Friday, June 01, 2018

Reader's Diary #1835- Sharon Butala: Where I Live Now

I had a particular connection to my grandmother's house. She lived upon a hill in an old-fashioned two story roughly 50 steps from my own, or 11 good leaps if I was bolting home for supper. When she died about 10 years ago, her children debated what to do with the house. Sell it? They'd have strangers living on their doorstep. That wasn't an option. Tear it down?

That probability broke my heart. Fortunately the last, and only, couple of times I've been back since it was still standing. Though it was painful to look at. The first time I avoided it. The second time I went through it. If ever a person was connected to a place, it was her and that building; in my mind almost interchangeable. Tearing it down felt like purposefully forgetting her while leaving it felt like watching her corpse decompose.

I say these things and felt this way acknowledging that I no longer live there and so I do not resent the fact the house has since been taken down. Those family still living near it had their own reasons and complex relationships.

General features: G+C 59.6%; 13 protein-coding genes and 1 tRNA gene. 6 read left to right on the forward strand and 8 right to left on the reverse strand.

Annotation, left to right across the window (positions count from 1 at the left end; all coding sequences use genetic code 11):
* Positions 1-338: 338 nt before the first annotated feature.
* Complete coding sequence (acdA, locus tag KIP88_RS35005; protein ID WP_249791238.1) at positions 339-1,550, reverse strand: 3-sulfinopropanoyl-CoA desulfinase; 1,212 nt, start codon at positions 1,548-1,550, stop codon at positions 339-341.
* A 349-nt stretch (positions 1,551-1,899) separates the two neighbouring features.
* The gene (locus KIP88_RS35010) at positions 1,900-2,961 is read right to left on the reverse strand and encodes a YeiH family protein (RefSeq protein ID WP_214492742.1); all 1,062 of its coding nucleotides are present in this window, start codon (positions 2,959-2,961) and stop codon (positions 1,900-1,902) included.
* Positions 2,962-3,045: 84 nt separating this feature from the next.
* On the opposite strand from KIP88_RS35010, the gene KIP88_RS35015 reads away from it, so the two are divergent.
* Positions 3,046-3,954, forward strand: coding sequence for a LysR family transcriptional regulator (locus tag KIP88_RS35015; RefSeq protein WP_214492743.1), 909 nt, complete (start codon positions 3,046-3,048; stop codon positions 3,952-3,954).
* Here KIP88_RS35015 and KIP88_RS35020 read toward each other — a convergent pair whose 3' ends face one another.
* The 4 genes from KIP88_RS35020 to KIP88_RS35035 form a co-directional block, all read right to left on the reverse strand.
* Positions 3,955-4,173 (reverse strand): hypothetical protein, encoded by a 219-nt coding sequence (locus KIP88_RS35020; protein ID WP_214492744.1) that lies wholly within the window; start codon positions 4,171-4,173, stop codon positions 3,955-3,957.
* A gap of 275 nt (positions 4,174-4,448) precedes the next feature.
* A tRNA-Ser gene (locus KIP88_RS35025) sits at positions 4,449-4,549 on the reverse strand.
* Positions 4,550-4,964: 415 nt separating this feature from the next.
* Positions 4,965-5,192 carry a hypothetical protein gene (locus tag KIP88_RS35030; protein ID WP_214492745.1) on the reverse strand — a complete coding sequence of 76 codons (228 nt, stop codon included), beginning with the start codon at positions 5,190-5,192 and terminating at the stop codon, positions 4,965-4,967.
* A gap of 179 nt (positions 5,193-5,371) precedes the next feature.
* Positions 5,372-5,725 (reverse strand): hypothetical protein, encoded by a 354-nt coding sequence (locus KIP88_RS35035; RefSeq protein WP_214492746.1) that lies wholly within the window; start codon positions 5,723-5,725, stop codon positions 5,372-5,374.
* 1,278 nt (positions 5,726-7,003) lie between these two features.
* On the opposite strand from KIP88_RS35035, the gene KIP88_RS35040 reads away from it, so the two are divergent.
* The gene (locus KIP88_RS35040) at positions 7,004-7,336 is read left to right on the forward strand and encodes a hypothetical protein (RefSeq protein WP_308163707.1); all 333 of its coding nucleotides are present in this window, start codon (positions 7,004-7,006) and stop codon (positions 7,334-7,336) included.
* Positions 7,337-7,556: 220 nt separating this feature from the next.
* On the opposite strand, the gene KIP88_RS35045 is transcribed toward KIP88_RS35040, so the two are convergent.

This reflection on grief and its relationship to place has been brought to me courtesy of Sharon Butala's Where I Live Now: A Journey Through Love and Loss to Healing and Hope. She analyzes her time in rural Saskatchewan while grieving the loss of her rancher husband. There are no hard or obvious conclusions but the exploration is warm and engaging, poignant, sad but not unbearably so, and inspiring in a gentle sort of way to contemplate our own existence but with particular emphasis on our relationships to people and place rather than on our navels.


Buried In Print said...

I've enjoyed so much of Butala's writing, but I am anxious about reading this one. Maybe I should have some rereads lined up for afterwards...

Melwyk said...

I agree, this is sad but not unbearably so. A strong sense of nostalgia for place and being situated in a specific surrounding. I found it quite moving, but I did have to take a break after she talked about losing her husband - I found that a difficult passage.

John Mutford said...

Buried in Print: This was my first time reading her work but would definitely pick up more based on it.

Melwyk: In some regards, that connection to place reminded me Libby Whittall Catling's The Mundane and the Holy.